Movies: A Global Passion


Event Time

April 23, 2014
1:45p.m. - 3:45p.m. (ET)
Coolidge Auditorium
Library of Congress
Jefferson Building


Event Description

The U.S. Copyright Office will host a Copyright Matters program in connection with World Intellectual Property Day on Wednesday, April 23rd at 1:45 p.m. This year's theme, as announced by the World Intellectual Property Organization (WIPO), is "Movies: A Global Passion."


As previously announced, the program will feature special remarks from Francis Gurry, Director General of the World Intellectual Property Organization, Geneva, Switzerland. As celebrated around the globe, World Intellectual Property Day (officially April 26) marks the date in 1970 when the World Intellectual Property Organization Convention came into force.


Partnering for the third year with the Copyright Office, the Copyright Alliance will present multi-award winning feature film and television director Matthew Harrison, who will discuss the creative process of film making. Harrison's feature film Rhythm Thief was awarded Special Jury Recognition for Directing at the Sundance Film Festival. Harrison was also a recipient of the Mystic Fire Independent Film Award and directed episodes of Sex and the City for HBO.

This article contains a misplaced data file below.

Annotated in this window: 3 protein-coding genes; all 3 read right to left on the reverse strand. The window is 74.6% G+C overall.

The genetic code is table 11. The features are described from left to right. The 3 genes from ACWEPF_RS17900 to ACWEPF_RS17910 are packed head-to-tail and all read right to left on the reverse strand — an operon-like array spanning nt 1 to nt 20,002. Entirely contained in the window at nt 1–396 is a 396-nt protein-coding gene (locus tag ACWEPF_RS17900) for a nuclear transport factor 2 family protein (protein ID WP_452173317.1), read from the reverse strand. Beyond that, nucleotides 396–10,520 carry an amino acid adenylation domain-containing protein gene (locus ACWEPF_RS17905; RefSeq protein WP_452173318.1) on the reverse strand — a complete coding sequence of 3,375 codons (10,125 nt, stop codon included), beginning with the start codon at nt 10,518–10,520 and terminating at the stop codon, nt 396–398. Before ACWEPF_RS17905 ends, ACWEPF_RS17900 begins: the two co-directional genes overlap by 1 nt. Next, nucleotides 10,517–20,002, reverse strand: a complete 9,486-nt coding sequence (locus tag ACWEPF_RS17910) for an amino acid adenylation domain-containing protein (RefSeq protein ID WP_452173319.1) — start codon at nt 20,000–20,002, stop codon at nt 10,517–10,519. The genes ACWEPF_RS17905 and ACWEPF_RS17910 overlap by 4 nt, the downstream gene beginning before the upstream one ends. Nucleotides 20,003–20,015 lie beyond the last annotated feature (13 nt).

The Alliance will also present two-time Daytime Emmy Award-nominated actor Robert Newman, who will discuss the creative components of films and other audiovisual works. Newman is Vice President for Actors and Performers for the Screen Actors Guild - American Federation of Television and Radio Artists (SAG-AFTRA), which represents more than 165,000 media professionals including actors, stunt performers, and voiceover artists.


Film Scholar Mike Mashon will round out the program by discussing the historical and cultural importance of movies as well as the art and science of preserving them. Dr. Mashon is Head of the Moving Image Section at the Library of Congress and was previously its Curator of Moving Images.


The program will be held in the historic Coolidge Auditorium on Capitol Hill in Washington, D.C., and is free and open to the public.